CIS Support, Corporation Tax payments and HMRC Communications

HMRC are gradually forcing all communications with the department to be performed electronically. There is a new online CIS-repayment system, and a new two-step security process to follow before tax returns can be filed. HMRC is also nudging companies to pay electronically by taking away alternative means to pay CT. We also have news of changes to the way corporate losses can be relieved.

Below is just an extract from last week’s tax tips email. To receive the full email when it is published each Thursday, simply follow the link on the right (or below, if you’re reading this on a mobile device)

Corporation tax payments

Companies with an accounting period ending on 31 December need to pay their corporation tax for 2016 by 1 October 2017. HMRC has made that task more difficult this year by ceasing its practice of issuing a reminder containing a CT payslip to those companies. HMRC has also refused to make a blank payslip available either on or through commercial software.

If the company requires a payslip to pay their tax they should look for the most recent CT603 Notice to file form, and use the blank payslip attached to it. Any older payslips will contain incorrect bank and accounting period details.

The method preferred by HMRC is for taxpayers to pay all tax liabilities electronically

PAYE debts, Tax payments or repayments, Non-resident landlords

Next week, once the dust has settled, we will analyse some of the most urgent tax changes announced in the Autumn Statement. In the meantime we have tips on how to deal with phantom PAYE debts, and a practical issue concerning the SA tax payments and repayments due in January. There are also new forms and new guidance for non-resident landlords.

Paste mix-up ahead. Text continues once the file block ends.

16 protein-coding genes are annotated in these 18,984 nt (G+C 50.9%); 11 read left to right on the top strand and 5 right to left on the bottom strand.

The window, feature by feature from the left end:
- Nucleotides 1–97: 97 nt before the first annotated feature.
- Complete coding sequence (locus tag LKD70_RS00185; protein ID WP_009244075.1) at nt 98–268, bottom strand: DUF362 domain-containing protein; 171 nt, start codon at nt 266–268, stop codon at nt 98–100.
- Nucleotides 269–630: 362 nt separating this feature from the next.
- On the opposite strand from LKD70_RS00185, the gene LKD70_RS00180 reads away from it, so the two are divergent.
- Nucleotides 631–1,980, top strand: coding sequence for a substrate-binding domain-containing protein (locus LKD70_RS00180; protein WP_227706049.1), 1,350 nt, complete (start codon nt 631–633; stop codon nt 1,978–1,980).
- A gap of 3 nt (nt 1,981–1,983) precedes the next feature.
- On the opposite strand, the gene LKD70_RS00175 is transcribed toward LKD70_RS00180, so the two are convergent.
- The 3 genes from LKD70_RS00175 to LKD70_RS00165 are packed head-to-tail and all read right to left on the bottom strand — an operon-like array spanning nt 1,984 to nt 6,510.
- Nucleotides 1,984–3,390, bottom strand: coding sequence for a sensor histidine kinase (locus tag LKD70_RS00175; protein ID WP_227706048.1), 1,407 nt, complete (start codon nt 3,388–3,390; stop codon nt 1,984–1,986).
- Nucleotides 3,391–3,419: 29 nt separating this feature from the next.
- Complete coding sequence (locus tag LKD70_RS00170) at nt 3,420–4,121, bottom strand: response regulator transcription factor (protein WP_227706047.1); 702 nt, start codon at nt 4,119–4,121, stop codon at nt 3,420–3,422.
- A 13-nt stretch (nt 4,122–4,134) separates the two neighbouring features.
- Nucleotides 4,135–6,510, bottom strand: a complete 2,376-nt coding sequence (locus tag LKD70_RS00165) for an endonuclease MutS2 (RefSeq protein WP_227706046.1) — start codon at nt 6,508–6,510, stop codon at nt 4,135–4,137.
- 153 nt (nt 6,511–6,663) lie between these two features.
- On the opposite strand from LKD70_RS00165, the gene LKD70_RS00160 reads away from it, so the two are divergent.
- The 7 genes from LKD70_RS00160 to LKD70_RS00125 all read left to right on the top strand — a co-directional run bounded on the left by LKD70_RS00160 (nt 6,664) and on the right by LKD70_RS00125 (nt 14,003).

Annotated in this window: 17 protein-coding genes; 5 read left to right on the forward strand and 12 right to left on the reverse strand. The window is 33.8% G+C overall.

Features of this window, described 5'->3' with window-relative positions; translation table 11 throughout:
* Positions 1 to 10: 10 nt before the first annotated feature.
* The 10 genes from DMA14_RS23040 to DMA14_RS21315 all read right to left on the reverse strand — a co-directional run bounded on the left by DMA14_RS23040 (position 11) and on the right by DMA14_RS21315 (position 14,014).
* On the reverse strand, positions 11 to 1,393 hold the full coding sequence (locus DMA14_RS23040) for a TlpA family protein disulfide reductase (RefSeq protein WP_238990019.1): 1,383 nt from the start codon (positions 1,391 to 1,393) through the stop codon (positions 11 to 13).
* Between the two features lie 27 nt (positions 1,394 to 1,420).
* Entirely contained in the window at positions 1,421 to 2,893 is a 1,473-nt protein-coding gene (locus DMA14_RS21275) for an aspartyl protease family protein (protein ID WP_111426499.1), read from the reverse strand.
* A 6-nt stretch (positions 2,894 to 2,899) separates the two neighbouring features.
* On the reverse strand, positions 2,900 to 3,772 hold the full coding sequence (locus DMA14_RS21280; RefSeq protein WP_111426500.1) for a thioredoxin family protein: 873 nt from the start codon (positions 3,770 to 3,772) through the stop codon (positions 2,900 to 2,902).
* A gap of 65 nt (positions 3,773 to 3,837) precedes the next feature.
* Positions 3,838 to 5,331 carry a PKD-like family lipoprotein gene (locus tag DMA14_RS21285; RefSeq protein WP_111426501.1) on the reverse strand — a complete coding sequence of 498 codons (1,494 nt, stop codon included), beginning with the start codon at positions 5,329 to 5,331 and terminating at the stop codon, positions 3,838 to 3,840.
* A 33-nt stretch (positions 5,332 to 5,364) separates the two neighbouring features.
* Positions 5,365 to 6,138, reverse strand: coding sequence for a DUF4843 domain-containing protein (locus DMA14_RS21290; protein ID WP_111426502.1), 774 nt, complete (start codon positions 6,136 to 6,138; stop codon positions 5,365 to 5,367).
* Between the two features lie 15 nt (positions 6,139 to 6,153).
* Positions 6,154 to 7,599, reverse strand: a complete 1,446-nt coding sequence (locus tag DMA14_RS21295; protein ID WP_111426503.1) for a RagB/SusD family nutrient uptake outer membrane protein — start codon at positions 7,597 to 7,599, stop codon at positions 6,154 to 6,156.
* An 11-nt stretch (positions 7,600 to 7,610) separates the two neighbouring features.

This is an
extract from our topical tax tips newsletter dated 26 November 2015
(5 days before we publish an extract on this blog). You can obtain future issues by registering here>>>

Tax payments or repayments 
Helping clients with their tax affairs involves more than just computing the numbers. Many individuals need support with budgeting to pay their tax liabilities, and reminders about when and how to pay. 
January is probably the worst month in which to find the funds to pay tax bills. Many small businesses see a reduction in trade after Christmas, and the weather can discourage customers. New businesses may have to find 150% of their annual tax liability, if the individual was previously taxed under PAYE. These problems can lead to taxpayers reaching for their credit cards to pay the tax due.       
If they do pay by credit card, there is a non-refundable fee of 1.5% of the amount paid. Payments by debit card don’t attract a fee. But a debit card can’t be used if the funds or overdraft facility don’t already exist in the taxpayer’s bank account.   
A taxpayer facing a significant tax bill on 31 January 2016 may want to spread the bill over several credit cards. However, from 1 January 2016 HMRC will restrict the number times debit or credit cards can be used to pay the same tax bill. HMRC hasn’t indicated the maximum number of card transactions which will be permitted against each tax bill. 
If the taxpayer needs to spread their self-assessment tax bill over several months, the HMRC budget payment plan should be considered. But this requires forward planning as all self-assessment debts must be paid before starting on a budget payment plan. 
When your client is really stuck for funds, they can to ask HMRC for a time to pay arrangement before the due date for the tax arrives (or you can do this for them), by calling the business payment service: 0300 200 3825. 
Where your client is due a repayment of tax from their SA tax return, HMRC want to make that repayment electronically directly to the taxpayer’s bank account. This is only possible if the bank account number and sort code have been accurately recorded on the SA tax form. 
A new feature in the HMRC software for completing SA tax returns now checks that the bank sort code entered is a valid sort code, and that the format of the account number entered is correct. An error message will ask the preparer to check and amend the entries if a fault is detected. 
This is an
extract from our topical tax tips newsletter dated 26 November 2015
(5 days before we publish an extract on this blog). You can obtain future issues by registering here>>>

full newsletter contained links to related source material for this
story and the
other two topical, timely and commercial tax tips. We’ve been
publishing this newsletter weekly since 2007; it’s clearly written
and focused on precisely what accountants in general practice need to
know about each week.
You can obtain future issues by registering here>>>